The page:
If the first virtual community has access to the second virtual community based on the relationship there between, an interface for receiving secondary profile information within the second virtual community may be displayed to the user in an optional step 712. As part of accepting the invitation, the user may complete a partial questionnaire relating specifically to the second virtual community to generate a secondary profile within the second community.

To illustrate, if the first virtual community is directed towards Harley Davidson owners, the secondary profile of the user in the Harley Davidson community may comprise information about the user's motorcycle, road trips, or other relevant information. If the second virtual community is directed towards growing tomatoes, the secondary profile of users in the tomato growing community are likely to contain information such as pictures of the heirloom tomatoes grown by each user or whether the users prefer a specific type of fertilizer. Thus, to generate the secondary profile associated with the user in the tomato-growing community, a questionnaire about the user's tomatoes may be completed by the user cross-populating into the tomato growing community from the Harley Davidson community.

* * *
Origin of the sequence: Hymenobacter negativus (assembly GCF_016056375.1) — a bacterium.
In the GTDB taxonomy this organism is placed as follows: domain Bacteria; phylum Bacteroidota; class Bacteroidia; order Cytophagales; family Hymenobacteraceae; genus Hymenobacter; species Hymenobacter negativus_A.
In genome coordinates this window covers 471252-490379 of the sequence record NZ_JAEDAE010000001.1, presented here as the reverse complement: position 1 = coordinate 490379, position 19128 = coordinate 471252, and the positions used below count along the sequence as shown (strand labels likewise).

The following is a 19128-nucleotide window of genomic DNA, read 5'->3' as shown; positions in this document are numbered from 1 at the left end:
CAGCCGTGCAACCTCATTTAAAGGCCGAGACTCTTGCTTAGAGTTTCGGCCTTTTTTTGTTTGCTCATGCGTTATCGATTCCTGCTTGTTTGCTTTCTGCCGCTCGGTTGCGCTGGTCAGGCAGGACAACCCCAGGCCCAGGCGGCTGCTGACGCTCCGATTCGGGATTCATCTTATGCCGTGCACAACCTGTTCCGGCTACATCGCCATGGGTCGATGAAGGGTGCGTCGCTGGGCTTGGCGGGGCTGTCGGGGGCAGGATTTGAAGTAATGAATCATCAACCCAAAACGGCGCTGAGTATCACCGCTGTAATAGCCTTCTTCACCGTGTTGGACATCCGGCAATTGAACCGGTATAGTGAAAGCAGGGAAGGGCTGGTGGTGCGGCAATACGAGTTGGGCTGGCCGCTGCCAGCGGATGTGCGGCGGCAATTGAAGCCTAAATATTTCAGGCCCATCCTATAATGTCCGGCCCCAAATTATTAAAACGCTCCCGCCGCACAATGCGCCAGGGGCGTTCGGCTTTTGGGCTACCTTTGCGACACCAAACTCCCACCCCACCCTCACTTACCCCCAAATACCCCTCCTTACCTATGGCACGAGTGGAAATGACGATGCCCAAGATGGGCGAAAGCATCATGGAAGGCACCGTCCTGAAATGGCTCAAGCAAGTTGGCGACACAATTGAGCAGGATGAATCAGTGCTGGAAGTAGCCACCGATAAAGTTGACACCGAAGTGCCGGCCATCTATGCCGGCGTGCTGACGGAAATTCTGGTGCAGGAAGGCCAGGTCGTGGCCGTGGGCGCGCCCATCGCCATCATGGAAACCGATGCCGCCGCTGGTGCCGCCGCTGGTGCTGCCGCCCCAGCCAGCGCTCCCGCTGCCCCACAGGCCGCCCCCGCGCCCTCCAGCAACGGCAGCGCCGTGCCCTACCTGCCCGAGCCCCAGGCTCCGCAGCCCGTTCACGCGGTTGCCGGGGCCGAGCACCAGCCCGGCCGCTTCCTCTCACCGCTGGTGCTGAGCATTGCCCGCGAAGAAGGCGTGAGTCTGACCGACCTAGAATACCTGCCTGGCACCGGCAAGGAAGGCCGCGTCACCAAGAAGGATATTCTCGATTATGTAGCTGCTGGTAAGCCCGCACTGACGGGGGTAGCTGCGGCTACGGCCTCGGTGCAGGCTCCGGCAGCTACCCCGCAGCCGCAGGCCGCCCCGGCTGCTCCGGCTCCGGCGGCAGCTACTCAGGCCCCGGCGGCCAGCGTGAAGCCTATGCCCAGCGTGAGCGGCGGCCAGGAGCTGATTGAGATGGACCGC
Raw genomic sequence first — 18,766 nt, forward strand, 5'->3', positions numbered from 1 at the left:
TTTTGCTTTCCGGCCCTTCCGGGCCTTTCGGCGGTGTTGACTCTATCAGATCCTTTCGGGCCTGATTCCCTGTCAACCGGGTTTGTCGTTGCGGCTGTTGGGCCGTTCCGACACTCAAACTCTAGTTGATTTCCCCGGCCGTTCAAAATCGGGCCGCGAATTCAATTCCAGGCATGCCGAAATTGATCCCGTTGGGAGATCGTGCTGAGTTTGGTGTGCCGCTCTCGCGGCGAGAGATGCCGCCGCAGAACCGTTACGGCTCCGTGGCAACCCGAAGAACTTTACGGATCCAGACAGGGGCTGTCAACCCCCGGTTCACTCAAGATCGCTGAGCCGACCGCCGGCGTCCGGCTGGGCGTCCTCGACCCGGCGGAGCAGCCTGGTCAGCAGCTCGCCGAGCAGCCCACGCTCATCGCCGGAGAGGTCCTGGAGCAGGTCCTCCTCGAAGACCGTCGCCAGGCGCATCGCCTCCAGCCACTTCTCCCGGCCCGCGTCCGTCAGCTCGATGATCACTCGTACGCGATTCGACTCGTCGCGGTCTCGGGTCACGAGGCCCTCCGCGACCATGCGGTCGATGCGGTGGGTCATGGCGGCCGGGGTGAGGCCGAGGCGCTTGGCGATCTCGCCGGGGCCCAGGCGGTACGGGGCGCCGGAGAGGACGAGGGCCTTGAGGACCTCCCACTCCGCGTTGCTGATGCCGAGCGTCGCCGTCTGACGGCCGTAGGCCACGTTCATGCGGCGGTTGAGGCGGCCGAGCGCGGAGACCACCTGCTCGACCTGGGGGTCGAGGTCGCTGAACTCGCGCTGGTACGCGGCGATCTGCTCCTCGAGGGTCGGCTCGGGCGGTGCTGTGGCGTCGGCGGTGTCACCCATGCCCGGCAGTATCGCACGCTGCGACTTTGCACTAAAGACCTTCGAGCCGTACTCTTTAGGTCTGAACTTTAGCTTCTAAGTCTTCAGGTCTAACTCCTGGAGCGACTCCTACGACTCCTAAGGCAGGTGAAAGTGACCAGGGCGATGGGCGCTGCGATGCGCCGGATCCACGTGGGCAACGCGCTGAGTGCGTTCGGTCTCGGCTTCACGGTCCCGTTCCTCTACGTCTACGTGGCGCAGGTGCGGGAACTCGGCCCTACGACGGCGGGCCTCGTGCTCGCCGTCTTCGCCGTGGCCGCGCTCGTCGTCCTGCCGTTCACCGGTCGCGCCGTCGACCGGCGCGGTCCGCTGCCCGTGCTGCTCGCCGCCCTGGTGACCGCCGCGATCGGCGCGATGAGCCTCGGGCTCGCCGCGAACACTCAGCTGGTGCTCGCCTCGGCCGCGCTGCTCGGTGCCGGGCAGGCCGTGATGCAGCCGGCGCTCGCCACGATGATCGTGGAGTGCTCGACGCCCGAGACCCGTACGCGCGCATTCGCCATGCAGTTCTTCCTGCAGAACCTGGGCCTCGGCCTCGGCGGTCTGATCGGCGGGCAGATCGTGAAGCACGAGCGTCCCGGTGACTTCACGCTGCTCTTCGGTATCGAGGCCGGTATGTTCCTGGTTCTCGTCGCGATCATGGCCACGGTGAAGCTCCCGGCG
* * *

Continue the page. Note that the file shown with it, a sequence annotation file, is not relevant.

In some embodiments, the profile information of the user as viewed by other users is based on the cross-population relationships between the communities. In the above example, different information in the profile of the user may be displayed depending on the virtual community displayed. Further, other users or members of the community may be able to view the secondary profile information of the user associated with another community based on the cross-population relationship between the community associated with the profile information and the community in which the profile is viewed.